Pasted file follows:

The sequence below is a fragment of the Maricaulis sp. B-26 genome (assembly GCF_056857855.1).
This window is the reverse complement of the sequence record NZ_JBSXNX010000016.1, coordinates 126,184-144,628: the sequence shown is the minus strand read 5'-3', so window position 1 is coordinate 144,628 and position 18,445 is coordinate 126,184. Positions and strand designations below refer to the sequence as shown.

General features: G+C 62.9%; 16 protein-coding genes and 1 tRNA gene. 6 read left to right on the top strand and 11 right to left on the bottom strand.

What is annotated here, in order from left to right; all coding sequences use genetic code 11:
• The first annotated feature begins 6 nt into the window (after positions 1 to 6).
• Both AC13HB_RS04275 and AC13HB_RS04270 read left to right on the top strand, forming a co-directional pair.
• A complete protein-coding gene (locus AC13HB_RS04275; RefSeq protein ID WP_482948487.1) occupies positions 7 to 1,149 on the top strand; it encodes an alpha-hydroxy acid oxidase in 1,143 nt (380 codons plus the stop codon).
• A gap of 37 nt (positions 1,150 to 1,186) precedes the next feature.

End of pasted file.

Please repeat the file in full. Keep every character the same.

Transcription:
The sequence below is a fragment of the Maricaulis sp. B-26 genome (assembly GCF_056857855.1).
This window is the reverse complement of the sequence record NZ_JBSXNX010000016.1, coordinates 126,184-144,628: the sequence shown is the minus strand read 5'-3', so window position 1 is coordinate 144,628 and position 18,445 is coordinate 126,184. Positions and strand designations below refer to the sequence as shown.

General features: G+C 62.9%; 16 protein-coding genes and 1 tRNA gene. 6 read left to right on the top strand and 11 right to left on the bottom strand.

What is annotated here, in order from left to right; all coding sequences use genetic code 11:
• The first annotated feature begins 6 nt into the window (after positions 1 to 6).
• Both AC13HB_RS04275 and AC13HB_RS04270 read left to right on the top strand, forming a co-directional pair.
• A complete protein-coding gene (locus AC13HB_RS04275; RefSeq protein ID WP_482948487.1) occupies positions 7 to 1,149 on the top strand; it encodes an alpha-hydroxy acid oxidase in 1,143 nt (380 codons plus the stop codon).
• A gap of 37 nt (positions 1,150 to 1,186) precedes the next feature.